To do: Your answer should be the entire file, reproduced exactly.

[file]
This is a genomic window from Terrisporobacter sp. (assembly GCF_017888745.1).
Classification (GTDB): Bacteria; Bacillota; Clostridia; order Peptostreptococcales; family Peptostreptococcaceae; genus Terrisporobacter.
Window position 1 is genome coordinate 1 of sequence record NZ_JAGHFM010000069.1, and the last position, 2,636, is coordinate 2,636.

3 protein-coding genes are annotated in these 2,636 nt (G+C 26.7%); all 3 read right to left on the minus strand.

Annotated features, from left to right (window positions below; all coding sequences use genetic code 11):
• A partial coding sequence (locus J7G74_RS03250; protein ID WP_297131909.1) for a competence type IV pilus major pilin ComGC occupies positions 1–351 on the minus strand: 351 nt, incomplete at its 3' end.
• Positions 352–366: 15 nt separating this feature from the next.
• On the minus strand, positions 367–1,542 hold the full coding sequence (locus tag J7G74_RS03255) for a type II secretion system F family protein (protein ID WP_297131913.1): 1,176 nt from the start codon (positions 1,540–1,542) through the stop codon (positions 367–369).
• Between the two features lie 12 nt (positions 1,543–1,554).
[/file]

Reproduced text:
This is a genomic window from Terrisporobacter sp. (assembly GCF_017888745.1).
Classification (GTDB): Bacteria; Bacillota; Clostridia; order Peptostreptococcales; family Peptostreptococcaceae; genus Terrisporobacter.
Window position 1 is genome coordinate 1 of sequence record NZ_JAGHFM010000069.1, and the last position, 2,636, is coordinate 2,636.

3 protein-coding genes are annotated in these 2,636 nt (G+C 26.7%); all 3 read right to left on the minus strand.

Annotated features, from left to right (window positions below; all coding sequences use genetic code 11):
• A partial coding sequence (locus J7G74_RS03250; protein ID WP_297131909.1) for a competence type IV pilus major pilin ComGC occupies positions 1–351 on the minus strand: 351 nt, incomplete at its 3' end.
• Positions 352–366: 15 nt separating this feature from the next.
• On the minus strand, positions 367–1,542 hold the full coding sequence (locus tag J7G74_RS03255) for a type II secretion system F family protein (protein ID WP_297131913.1): 1,176 nt from the start codon (positions 1,540–1,542) through the stop codon (positions 367–369).
• Between the two features lie 12 nt (positions 1,543–1,554).